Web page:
The BBC School Report scheme allows pupils to get a feel of what it is like to be a reporter, to meet deadlines and to open debate on issues. This year, at St. Bernard’s, it has also allowed pupils to set themselves the challenge of filming and editing their reports to see how using a range of production techniques can enhance their message.
Our group of Year 10 pupils have produced articles on a range of topics from body image to National Women’s Day. Watch the articles for yourself to see how our budding reporters got on…
Come back on Thursday, 10 March to see the reports for BBC School Report 2016 and, in the meantime, take a look at what our students produced last year.
On Thursday 19th March, the News section of St Bernard’s website will be taken over by the pupils own reports on events happening around school and in the community.
The BBC News School Report scheme allows students to get a feel of what it is like to be a reporter for the BBC in a newsroom environment.
A team of year 9 pupils will independently craft articles on any interesting events occurring around school in a bid to improve their writing and communication skills. Next year, it is envisioned that this project will be open to the whole school via an extra –curricular programme that will not only allow participating students to create further written reports but also allow them to produce radio and television style broadcasts as well.
Mr Greaves on behalf of the English department had this to say about the event:
“This academic year, with a team of bright, intelligent, enthusiastic year 9 pupils, St Bernard’s Catholic High School will take part, for the first time, in the BBC News School Report initiative organised by the illustrious British Broadcasting Corporation.”
He added: “The English department is looking forward to supporting our students in these endeavours both now and in the future. Good luck to those taking part.”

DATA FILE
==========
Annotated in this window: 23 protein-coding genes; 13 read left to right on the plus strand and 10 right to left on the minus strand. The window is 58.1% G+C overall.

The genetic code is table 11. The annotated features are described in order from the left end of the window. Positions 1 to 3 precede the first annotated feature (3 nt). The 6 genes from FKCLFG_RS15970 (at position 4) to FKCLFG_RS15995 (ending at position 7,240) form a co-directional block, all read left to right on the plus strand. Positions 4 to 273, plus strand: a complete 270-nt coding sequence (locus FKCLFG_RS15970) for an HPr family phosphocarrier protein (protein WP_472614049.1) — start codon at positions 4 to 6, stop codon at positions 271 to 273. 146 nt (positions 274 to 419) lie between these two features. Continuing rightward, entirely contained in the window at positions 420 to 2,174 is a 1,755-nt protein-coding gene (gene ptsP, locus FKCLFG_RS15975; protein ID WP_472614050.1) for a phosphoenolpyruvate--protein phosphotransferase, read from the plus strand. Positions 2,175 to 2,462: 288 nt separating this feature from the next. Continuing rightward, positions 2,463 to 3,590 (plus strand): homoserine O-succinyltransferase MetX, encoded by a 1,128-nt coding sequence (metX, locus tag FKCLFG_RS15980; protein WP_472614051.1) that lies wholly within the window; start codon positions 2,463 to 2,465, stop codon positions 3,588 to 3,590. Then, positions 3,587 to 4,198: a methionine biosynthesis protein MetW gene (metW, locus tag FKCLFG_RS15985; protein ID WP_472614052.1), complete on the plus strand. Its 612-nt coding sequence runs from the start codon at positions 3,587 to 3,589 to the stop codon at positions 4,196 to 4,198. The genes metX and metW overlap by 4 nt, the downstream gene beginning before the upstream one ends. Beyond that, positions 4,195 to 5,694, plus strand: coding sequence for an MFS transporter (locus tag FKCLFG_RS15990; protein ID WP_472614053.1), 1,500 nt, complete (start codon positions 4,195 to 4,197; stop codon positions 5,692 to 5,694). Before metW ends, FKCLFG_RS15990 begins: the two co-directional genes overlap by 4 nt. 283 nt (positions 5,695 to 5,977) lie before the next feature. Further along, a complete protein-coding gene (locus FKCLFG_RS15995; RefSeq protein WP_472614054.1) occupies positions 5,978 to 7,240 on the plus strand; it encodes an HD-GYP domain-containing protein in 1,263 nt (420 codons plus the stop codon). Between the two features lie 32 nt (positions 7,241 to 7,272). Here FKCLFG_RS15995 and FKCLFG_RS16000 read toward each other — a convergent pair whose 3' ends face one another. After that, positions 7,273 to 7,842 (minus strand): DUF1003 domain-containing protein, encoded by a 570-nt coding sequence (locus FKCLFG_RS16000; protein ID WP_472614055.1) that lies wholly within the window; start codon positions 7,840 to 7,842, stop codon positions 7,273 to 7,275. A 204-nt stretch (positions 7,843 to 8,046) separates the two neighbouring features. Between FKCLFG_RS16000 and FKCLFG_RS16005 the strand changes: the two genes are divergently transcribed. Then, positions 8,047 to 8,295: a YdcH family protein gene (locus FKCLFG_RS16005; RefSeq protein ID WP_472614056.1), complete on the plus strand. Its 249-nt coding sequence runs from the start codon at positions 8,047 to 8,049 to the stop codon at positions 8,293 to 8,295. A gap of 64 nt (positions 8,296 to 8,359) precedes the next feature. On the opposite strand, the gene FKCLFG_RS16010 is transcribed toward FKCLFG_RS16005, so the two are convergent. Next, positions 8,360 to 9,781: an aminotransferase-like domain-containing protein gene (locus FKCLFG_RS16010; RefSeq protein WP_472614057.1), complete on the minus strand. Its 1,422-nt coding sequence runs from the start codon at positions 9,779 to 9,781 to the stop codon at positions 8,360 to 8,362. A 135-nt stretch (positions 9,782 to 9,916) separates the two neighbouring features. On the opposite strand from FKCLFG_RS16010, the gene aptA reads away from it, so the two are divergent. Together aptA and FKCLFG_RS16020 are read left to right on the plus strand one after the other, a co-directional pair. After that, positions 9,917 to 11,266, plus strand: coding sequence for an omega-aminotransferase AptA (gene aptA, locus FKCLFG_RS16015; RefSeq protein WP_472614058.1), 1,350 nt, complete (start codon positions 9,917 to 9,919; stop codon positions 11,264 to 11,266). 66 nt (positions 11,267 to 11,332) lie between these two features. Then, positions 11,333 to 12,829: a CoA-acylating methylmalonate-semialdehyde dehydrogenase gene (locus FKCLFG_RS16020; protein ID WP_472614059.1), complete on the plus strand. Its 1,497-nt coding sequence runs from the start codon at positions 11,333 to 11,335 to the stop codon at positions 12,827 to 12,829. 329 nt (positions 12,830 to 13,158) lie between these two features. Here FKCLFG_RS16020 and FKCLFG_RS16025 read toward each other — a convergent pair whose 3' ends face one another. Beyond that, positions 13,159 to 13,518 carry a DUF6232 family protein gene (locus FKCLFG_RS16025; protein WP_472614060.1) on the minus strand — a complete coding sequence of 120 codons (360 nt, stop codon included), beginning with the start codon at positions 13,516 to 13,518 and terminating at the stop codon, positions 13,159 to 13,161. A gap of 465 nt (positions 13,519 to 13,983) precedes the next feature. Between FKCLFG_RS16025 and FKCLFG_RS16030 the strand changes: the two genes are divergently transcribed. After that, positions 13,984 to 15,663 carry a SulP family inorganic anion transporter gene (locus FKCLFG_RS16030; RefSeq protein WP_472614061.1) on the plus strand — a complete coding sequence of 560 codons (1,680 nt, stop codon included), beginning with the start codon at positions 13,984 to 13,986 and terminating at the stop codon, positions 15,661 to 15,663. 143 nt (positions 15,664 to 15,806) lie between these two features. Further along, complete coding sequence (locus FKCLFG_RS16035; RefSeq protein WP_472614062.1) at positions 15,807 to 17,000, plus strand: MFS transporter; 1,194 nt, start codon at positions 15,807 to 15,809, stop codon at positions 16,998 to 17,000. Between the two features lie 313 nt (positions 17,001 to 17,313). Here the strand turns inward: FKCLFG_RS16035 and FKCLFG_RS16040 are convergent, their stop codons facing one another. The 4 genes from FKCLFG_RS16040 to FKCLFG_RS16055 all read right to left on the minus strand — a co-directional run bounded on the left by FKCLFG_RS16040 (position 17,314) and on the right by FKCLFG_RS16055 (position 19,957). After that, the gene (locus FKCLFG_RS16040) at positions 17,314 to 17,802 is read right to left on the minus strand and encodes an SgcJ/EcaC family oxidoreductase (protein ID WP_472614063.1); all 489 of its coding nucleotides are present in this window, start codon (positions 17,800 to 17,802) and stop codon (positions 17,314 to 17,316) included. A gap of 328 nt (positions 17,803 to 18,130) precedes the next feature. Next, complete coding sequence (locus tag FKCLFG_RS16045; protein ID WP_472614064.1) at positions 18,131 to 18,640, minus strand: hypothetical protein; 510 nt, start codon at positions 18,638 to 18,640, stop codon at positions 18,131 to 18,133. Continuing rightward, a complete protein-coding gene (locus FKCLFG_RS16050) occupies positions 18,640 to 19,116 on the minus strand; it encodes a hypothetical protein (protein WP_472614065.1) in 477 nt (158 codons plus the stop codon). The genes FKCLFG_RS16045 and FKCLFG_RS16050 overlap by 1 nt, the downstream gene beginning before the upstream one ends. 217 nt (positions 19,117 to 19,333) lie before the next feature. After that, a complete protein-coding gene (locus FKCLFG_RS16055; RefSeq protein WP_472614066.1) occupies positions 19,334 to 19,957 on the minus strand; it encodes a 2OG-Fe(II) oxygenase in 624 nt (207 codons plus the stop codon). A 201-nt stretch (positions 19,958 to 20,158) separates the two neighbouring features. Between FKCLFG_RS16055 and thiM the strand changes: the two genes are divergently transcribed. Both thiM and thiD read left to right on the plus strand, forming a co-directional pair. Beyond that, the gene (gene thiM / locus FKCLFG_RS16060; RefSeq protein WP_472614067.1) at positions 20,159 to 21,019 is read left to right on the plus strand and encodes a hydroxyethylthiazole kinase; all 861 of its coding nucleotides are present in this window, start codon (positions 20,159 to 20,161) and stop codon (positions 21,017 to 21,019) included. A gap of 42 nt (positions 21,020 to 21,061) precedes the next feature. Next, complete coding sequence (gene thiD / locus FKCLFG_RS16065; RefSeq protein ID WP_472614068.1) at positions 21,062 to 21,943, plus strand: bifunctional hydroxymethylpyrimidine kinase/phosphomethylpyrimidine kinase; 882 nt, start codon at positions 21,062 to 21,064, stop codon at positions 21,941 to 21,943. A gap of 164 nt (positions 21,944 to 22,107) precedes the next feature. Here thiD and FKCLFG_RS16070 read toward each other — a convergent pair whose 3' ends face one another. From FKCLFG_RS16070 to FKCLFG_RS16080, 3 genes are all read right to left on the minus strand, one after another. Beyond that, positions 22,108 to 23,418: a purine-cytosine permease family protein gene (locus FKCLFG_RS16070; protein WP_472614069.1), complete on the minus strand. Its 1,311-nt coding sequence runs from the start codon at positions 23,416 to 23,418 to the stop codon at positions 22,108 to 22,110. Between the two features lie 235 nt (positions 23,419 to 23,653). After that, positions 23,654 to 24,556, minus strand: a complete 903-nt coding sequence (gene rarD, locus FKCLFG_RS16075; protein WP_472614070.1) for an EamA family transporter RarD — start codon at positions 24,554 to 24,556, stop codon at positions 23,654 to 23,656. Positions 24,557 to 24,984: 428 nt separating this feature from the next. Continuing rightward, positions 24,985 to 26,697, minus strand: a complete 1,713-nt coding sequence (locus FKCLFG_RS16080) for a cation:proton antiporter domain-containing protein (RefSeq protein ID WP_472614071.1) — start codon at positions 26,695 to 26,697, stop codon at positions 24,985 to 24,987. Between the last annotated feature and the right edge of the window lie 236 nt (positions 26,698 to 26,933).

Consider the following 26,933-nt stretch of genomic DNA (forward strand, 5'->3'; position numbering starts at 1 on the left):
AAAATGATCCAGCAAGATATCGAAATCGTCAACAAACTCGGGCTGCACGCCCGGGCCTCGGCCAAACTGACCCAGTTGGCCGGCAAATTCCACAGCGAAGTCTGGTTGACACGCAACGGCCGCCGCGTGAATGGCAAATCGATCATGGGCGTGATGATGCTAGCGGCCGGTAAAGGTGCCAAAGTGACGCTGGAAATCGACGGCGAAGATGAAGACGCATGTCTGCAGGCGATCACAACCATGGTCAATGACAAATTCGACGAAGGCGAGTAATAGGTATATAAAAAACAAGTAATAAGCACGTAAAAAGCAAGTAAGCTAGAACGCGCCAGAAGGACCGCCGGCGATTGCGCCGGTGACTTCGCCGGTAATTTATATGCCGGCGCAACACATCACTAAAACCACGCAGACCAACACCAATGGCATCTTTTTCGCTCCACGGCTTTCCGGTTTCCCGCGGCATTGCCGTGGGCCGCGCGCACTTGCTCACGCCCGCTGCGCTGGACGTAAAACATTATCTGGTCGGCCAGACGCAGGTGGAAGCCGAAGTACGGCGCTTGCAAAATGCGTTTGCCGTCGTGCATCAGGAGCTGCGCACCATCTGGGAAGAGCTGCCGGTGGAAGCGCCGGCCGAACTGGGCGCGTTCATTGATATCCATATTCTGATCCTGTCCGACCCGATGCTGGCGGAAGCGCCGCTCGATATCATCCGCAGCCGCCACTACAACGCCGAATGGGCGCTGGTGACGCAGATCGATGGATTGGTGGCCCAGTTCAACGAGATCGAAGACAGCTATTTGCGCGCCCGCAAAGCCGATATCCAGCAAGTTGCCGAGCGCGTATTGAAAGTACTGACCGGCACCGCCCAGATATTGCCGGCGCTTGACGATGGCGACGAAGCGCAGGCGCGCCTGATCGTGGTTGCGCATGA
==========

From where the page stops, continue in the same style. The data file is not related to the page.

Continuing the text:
Year 9 students have said they feel lucky to partake in an activity such as this and they would love to participate next year in the completion of the radio and television broadcasts.
Who knows, the next Sophie Raworth or Huw Edwards could be in our midst…
Report by Rebecca
30 lucky St. Bernard’s Catholic High School students have been given a chance to fulfil their potential, by aiming to complete the Bronze 2015 Duke of Edinburgh Award. This will give the pupils a rare opportunity to develop useful life skills, participate in intense challenges and have a brighter future.
The award is split up into four sections: skill, volunteering, physical and expedition. Each student is expected to choose an activity through which they can develop their ability to work in a team, think for themselves and work extremely hard.
Recently we interviewed students from St. Bernard’s to understand their thoughts, feelings and reasons as to why they applied. When we asked Maya why she put herself forward, she passionately answered, “I want to learn new life skills, build new relationships, and strive to complete hard challenges.” Afterwards we asked Jake what he hopes to learn from the experience. He answered, “I want to improve my fitness and endurance, know what I am capable of and finally enjoy myself.”
Photo: Expedition leader, Mrs. White with reporters Sadie and Gracie.